As promised, here’s an update on our recent adventures in beer brewing. Once people hear that you are brewing your own beer, the requests start pouring in for certain styles and versions of established brewers’ beers. After word got out that we are making a brown ale, friends and colleagues started sharing their favorite beers, such as Sierra Nevada’s Tumbler Autumn Brown, Newcastle Brown, Rogue’s Hazelnut Brown, etc. One brand that stood out as well-liked by many, and is no longer available on the U.S. mainland, is Kona Brewing’s KoKo Brown, a brown ale infused with toasted coconut. Designing a beer recipe intended to be similar or the same as someone else’s beer recipe is called a ‘clone’ by home brewers. When it comes to brewing beer, there are so many variables, such as the type and amount of grains, variety and amount of hops used, strain of yeast used, water chemistry, and temperatures and timing during the brewing process, that it is impossible to completely replicate another brewer’s creation.
However, in an effort to appease the masses, or at least our staff, we’re attempting to make a coconut brown ale that will satisfy at least a few. The process of developing a recipe begins with researching what makes a style of beer unique, or identifying which underlying flavor characteristics should be present. Brown ale is a highly variable style, but is generally divided into English brown ale and American brown ale. English-style brown ales are typically sweet and malty, with mild alcohol content, and are sometimes nutty, whereas American varieties are often more bitter, have more hops, are dryer, and sometimes have higher alcohol content. We then check out other people’s recipes, especially ones that have been rated, such as on BeerSmith.com, and formulate our own recipe of malts, hops, and yeast that we believe will produce a unique and palatable brew.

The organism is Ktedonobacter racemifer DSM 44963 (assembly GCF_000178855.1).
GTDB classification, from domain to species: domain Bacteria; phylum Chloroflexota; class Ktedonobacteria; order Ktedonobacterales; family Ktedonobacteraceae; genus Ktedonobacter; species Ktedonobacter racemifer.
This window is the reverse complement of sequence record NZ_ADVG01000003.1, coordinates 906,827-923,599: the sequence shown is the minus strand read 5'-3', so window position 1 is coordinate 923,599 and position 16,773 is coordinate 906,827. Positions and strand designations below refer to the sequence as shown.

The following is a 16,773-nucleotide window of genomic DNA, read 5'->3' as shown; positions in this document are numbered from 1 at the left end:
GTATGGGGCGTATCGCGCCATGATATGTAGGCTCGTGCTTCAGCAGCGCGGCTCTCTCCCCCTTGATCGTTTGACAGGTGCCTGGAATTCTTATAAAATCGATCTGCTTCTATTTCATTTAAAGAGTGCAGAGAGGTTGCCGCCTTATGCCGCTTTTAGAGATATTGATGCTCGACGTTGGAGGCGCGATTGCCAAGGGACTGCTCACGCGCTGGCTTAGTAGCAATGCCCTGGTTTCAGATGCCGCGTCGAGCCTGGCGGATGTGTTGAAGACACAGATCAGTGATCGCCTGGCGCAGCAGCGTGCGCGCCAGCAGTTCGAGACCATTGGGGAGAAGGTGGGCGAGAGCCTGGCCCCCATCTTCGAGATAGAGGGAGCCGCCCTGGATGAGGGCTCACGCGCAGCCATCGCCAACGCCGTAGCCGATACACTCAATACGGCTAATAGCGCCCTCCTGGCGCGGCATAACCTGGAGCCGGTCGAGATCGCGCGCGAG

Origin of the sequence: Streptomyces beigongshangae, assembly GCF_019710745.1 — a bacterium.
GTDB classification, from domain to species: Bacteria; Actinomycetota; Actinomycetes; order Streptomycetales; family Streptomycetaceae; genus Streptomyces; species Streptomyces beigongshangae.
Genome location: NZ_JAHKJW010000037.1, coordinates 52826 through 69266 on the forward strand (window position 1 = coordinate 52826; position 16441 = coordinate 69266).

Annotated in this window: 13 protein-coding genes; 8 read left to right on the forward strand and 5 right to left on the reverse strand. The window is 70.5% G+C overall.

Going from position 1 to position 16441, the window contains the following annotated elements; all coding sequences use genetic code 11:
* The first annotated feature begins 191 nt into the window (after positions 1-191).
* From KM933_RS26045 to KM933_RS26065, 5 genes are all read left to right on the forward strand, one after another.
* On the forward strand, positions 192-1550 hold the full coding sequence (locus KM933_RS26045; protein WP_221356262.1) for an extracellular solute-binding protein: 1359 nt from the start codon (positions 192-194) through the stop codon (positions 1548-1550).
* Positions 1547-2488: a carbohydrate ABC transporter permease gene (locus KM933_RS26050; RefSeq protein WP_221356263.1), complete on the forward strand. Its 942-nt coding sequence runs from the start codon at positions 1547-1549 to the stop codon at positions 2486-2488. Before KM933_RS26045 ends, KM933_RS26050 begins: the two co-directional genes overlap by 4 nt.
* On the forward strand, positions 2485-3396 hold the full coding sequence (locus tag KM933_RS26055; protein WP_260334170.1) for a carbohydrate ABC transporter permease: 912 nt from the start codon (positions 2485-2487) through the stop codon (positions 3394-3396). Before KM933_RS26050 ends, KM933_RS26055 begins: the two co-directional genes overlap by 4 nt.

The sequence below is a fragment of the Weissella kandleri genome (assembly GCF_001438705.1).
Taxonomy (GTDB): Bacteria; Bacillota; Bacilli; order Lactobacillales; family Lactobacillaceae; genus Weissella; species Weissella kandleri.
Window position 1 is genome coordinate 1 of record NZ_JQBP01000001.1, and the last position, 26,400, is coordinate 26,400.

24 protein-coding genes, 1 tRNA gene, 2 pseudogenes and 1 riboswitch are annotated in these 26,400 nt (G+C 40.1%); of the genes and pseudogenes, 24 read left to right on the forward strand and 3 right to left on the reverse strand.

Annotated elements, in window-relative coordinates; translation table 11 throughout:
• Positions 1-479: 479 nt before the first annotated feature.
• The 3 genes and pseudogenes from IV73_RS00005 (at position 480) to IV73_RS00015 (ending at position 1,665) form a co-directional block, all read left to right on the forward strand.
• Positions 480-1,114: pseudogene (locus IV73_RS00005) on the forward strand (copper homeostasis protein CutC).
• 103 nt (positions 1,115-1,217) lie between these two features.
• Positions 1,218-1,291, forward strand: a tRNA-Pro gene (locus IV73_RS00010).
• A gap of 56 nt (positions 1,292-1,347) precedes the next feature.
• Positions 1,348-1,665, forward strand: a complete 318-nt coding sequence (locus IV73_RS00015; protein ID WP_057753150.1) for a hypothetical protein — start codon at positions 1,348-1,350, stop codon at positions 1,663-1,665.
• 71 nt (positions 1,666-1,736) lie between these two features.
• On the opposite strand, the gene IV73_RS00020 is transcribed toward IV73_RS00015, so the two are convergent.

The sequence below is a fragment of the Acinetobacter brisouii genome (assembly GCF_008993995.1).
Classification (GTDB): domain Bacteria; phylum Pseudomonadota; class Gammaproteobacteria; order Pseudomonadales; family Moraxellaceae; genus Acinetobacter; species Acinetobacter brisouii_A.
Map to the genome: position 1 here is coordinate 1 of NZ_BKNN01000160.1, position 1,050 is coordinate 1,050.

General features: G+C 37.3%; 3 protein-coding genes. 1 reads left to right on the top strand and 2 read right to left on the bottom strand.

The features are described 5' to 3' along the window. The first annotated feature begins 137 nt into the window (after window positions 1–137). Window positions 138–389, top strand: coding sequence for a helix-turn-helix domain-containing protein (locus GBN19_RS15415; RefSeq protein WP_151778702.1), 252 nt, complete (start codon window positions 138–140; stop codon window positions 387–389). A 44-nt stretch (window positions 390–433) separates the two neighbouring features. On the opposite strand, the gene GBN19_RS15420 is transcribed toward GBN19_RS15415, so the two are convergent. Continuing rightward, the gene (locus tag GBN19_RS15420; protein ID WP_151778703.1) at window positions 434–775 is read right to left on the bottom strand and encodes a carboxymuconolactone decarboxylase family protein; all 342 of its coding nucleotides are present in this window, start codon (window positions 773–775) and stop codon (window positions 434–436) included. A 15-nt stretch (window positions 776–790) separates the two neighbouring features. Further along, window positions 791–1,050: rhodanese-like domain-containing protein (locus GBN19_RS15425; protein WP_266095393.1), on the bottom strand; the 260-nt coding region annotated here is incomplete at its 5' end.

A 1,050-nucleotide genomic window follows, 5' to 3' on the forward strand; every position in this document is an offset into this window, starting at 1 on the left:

Not knowing how much coconut it would take to provide a pleasant but not overpowering flavor, we followed our scientific instinct and decided to run a little experiment. We first had to acquire natural dried shaved coconut without any additives, sugars, or other preservatives, which can have a negative effect on the fermenting process. To enhance the coconut flavor, we toasted the flakes in the oven, which filled our office with a sweet odor likened to Almond Joy candy bars. The best way to infuse fruit additions, or in this case, toasted coconut, is to add it to the wort near the end of fermentation. To test the influence of the toasted coconut, the five-gallon batch of brown ale was divided into five one-gallon containers with differing quantities of coconut. After 7-10 days of soaking, when fermentation is complete, the five mini-batches will be bottled and allowed to bottle condition (carbonate) for at least two weeks. When our staff gets together for our end-of-the-year meeting, this experiment should be ready for some taste testing.